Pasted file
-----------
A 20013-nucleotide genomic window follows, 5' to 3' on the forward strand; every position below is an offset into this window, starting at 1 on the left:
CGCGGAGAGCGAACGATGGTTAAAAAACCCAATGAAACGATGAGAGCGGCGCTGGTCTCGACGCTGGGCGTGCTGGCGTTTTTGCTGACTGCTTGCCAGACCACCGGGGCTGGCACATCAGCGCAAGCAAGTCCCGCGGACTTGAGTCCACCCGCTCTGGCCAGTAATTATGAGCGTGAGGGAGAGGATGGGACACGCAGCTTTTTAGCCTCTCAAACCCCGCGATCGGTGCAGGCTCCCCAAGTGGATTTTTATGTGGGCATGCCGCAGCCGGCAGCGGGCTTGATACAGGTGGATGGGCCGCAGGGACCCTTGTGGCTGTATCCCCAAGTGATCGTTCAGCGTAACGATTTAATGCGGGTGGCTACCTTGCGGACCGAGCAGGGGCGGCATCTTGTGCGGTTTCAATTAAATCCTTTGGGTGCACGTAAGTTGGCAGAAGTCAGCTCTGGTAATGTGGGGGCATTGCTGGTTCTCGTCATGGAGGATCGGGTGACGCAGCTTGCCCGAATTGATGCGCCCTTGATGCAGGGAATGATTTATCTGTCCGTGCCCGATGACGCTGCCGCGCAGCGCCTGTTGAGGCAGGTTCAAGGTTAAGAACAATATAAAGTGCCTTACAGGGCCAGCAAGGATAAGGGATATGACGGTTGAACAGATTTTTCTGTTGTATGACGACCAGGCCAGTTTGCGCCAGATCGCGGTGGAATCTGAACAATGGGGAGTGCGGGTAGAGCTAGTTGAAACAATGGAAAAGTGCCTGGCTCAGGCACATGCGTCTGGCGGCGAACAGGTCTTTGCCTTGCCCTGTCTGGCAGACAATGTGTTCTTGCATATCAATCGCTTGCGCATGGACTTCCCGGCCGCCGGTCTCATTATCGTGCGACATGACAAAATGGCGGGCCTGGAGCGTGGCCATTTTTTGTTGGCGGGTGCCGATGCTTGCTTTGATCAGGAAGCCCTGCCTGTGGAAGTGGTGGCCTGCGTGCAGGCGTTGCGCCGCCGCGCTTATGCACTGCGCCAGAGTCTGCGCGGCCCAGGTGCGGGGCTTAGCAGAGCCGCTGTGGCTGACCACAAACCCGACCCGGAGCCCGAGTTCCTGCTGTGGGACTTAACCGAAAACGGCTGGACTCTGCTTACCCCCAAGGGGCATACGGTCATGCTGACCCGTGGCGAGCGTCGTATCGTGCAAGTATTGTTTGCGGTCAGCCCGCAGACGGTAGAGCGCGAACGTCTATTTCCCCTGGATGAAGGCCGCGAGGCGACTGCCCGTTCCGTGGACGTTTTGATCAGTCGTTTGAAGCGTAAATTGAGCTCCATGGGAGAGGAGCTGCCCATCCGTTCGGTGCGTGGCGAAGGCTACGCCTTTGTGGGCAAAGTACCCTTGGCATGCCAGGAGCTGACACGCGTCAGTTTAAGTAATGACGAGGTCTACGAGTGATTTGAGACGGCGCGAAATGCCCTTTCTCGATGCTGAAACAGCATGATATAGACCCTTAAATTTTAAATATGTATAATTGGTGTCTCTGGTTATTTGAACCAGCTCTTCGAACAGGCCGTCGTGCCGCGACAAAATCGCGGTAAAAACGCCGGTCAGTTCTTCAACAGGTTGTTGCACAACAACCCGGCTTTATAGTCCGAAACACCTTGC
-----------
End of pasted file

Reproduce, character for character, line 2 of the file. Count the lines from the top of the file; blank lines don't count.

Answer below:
CGCGGAGAGCGAACGATGGTTAAAAAACCCAATGAAACGATGAGAGCGGCGCTGGTCTCGACGCTGGGCGTGCTGGCGTTTTTGCTGACTGCTTGCCAGACCACCGGGGCTGGCACATCAGCGCAAGCAAGTCCCGCGGACTTGAGTCCACCCGCTCTGGCCAGTAATTATGAGCGTGAGGGAGAGGATGGGACACGCAGCTTTTTAGCCTCTCAAACCCCGCGATCGGTGCAGGCTCCCCAAGTGGATTTTTATGTGGGCATGCCGCAGCCGGCAGCGGGCTTGATACAGGTGGATGGGCCGCAGGGACCCTTGTGGCTGTATCCCCAAGTGATCGTTCAGCGTAACGATTTAATGCGGGTGGCTACCTTGCGGACCGAGCAGGGGCGGCATCTTGTGCGGTTTCAATTAAATCCTTTGGGTGCACGTAAGTTGGCAGAAGTCAGCTCTGGTAATGTGGGGGCATTGCTGGTTCTCGTCATGGAGGATCGGGTGACGCAGCTTGCCCGAATTGATGCGCCCTTGATGCAGGGAATGATTTATCTGTCCGTGCCCGATGACGCTGCCGCGCAGCGCCTGTTGAGGCAGGTTCAAGGTTAAGAACAATATAAAGTGCCTTACAGGGCCAGCAAGGATAAGGGATATGACGGTTGAACAGATTTTTCTGTTGTATGACGACCAGGCCAGTTTGCGCCAGATCGCGGTGGAATCTGAACAATGGGGAGTGCGGGTAGAGCTAGTTGAAACAATGGAAAAGTGCCTGGCTCAGGCACATGCGTCTGGCGGCGAACAGGTCTTTGCCTTGCCCTGTCTGGCAGACAATGTGTTCTTGCATATCAATCGCTTGCGCATGGACTTCCCGGCCGCCGGTCTCATTATCGTGCGACATGACAAAATGGCGGGCCTGGAGCGTGGCCATTTTTTGTTGGCGGGTGCCGATGCTTGCTTTGATCAGGAAGCCCTGCCTGTGGAAGTGGTGGCCTGCGTGCAGGCGTTGCGCCGCCGCGCTTATGCACTGCGCCAGAGTCTGCGCGGCCCAGGTGCGGGGCTTAGCAGAGCCGCTGTGGCTGACCACAAACCCGACCCGGAGCCCGAGTTCCTGCTGTGGGACTTAACCGAAAACGGCTGGACTCTGCTTACCCCCAAGGGGCATACGGTCATGCTGACCCGTGGCGAGCGTCGTATCGTGCAAGTATTGTTTGCGGTCAGCCCGCAGACGGTAGAGCGCGAACGTCTATTTCCCCTGGATGAAGGCCGCGAGGCGACTGCCCGTTCCGTGGACGTTTTGATCAGTCGTTTGAAGCGTAAATTGAGCTCCATGGGAGAGGAGCTGCCCATCCGTTCGGTGCGTGGCGAAGGCTACGCCTTTGTGGGCAAAGTACCCTTGGCATGCCAGGAGCTGACACGCGTCAGTTTAAGTAATGACGAGGTCTACGAGTGATTTGAGACGGCGCGAAATGCCCTTTCTCGATGCTGAAACAGCATGATATAGACCCTTAAATTTTAAATATGTATAATTGGTGTCTCTGGTTATTTGAACCAGCTCTTCGAACAGGCCGTCGTGCCGCGACAAAATCGCGGTAAAAACGCCGGTCAGTTCTTCAACAGGTTGTTGCACAACAACCCGGCTTTATAGTCCGAAACACCTTGC